The pandemic-induced situation has highlighted the need to improve health protection in India for a large part of the country’s population. As the informal economy relies heavily on centralized health care, there is an urgent need to protect people from economic downturns and ensure that the health infrastructure is adequate.This is an opportunity to bring a large portion of people who are currently without treatment, especially those who are part of the unorganized sectors of the economy, under a robust health infrastructure.
A speaker from one of our latest webinars spoke about how the health insurance of the blue collared workforce during COVID was taken care of.
-This benefit motivated them to stay longer.
-An apprenticeship programme was launched to ensure there is a boost in productivity as well as provide safety to the employees. Their aim was also to convert them into permanent employees in the future.
Employers in these 3 sectors face a variety of challenges -the topmost being the managing of wages (45%), followed by lack of adequate skills/talent (21%) and frequent absenteeism (15%).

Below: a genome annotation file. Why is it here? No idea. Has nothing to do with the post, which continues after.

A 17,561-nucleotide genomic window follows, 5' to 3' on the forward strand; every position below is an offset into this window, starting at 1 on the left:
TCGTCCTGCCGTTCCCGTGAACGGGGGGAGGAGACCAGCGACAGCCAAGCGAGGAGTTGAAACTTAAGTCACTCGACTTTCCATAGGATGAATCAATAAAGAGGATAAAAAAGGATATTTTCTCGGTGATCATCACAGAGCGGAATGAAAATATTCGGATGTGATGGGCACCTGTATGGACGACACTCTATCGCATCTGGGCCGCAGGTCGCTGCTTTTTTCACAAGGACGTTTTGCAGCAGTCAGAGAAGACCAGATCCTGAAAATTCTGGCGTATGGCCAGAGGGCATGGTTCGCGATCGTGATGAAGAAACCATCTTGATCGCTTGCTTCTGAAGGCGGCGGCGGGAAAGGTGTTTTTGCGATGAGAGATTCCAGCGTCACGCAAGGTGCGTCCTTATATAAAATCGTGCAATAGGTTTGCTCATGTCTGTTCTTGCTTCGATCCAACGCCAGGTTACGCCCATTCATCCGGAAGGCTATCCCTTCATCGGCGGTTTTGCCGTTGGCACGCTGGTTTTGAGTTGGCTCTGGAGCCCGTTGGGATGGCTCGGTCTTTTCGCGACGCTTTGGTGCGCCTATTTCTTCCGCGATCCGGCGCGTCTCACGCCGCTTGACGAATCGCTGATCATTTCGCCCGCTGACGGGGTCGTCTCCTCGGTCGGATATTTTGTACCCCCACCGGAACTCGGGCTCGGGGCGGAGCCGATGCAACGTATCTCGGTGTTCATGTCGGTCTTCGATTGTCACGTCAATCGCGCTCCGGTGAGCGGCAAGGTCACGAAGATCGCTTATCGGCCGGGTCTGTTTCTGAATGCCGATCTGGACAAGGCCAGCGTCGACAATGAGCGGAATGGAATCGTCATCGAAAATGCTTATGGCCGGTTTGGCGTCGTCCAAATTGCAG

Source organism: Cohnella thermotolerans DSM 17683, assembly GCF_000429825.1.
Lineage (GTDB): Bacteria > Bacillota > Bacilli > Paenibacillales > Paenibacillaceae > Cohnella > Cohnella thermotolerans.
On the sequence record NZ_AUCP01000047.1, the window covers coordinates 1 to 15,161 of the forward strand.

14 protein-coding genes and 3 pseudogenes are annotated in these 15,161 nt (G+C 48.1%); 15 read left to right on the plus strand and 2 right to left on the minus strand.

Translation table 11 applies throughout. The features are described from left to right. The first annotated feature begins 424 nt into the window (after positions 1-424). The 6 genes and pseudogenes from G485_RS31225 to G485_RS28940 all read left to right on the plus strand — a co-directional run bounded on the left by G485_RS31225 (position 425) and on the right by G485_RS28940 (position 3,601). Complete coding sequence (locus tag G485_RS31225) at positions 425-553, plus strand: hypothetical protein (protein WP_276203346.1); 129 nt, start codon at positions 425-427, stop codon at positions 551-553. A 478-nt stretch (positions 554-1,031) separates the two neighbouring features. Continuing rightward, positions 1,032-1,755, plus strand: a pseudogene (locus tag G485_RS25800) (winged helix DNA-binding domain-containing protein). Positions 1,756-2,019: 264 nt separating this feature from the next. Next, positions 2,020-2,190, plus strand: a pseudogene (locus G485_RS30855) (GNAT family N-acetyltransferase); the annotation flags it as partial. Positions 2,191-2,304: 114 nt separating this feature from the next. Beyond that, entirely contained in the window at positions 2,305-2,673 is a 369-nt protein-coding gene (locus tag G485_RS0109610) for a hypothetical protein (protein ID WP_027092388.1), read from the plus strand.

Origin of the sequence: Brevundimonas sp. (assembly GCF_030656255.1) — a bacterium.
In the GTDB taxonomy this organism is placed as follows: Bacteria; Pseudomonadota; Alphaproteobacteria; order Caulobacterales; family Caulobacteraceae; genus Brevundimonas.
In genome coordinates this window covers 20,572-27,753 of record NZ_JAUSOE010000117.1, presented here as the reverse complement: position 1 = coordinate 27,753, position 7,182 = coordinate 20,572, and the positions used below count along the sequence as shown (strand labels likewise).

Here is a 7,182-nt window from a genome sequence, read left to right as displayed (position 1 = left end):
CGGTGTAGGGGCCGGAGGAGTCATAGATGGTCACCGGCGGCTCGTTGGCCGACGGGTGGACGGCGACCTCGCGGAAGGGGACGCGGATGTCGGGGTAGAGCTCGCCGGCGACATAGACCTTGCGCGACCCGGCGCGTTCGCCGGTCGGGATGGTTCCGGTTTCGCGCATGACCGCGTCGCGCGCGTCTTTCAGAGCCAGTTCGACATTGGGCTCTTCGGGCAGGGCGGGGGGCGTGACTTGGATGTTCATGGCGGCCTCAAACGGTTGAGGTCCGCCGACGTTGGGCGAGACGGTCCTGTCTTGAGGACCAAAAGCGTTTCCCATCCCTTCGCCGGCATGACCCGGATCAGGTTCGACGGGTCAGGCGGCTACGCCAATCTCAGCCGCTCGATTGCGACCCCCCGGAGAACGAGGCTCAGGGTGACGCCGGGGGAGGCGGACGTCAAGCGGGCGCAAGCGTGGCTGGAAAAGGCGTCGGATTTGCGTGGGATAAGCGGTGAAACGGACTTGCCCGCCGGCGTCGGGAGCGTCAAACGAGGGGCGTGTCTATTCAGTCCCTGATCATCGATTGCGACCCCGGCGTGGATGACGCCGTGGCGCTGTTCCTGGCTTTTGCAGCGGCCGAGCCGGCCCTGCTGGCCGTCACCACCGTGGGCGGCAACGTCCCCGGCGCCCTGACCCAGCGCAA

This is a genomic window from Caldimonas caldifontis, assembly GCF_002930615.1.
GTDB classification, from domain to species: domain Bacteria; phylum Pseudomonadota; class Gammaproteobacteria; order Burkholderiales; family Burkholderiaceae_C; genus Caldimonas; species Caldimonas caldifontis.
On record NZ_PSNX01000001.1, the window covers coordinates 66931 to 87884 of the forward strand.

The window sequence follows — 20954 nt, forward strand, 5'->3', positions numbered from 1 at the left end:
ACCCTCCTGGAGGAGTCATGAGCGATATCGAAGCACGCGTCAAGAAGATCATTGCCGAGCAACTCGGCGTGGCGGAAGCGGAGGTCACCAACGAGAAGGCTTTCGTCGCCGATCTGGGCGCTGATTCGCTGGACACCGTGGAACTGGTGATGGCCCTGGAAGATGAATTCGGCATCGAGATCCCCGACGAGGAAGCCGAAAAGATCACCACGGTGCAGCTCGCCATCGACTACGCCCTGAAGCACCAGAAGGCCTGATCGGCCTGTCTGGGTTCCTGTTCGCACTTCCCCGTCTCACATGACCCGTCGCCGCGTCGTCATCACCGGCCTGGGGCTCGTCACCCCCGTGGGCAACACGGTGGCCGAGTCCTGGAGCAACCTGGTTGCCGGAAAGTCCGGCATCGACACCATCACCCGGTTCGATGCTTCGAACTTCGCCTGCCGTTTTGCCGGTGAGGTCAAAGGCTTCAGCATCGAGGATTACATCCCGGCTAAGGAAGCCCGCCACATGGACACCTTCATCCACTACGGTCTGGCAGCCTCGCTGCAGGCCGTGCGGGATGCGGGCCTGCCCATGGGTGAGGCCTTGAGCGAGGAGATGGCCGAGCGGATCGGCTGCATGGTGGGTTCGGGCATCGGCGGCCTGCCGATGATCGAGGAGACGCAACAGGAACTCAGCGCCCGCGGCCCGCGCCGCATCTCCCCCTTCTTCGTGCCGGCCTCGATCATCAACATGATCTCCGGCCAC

As per the report on Workforce Formalisation, nearly half, 43% of all employers treat formalisation as a priority, and employers across sectors are split right down the middle on the question of priority accorded to formalization. Employers of large organizations report being greatly inclined towards prioritizing adopting formalization. An overwhelming proportion of this group (80%) has already initiated major steps in ensuring a formalised workforce.
The FMCG sector is still respected by many and is considered the best place to work. The challenges faced by the FMCG sector today contribute to higher staff turnover, as talent chooses to move to other industries. This can be addressed by addressing the key areas: Absence of social security, lack of employee engagement, low wages, frequent business change, restructuring, and lack of leave and medical benefits. Good training and upskilling is a key to retaining talent and reducing attrition.
Healthcare organizations must manage the transition of current employees to new and different ways of working. They must also consider the needs of a future workforce that can deliver health outcomes in a health care system fundamentally different from today. Healthcare would adhere to statutory compliance as a step towards workforce formalization.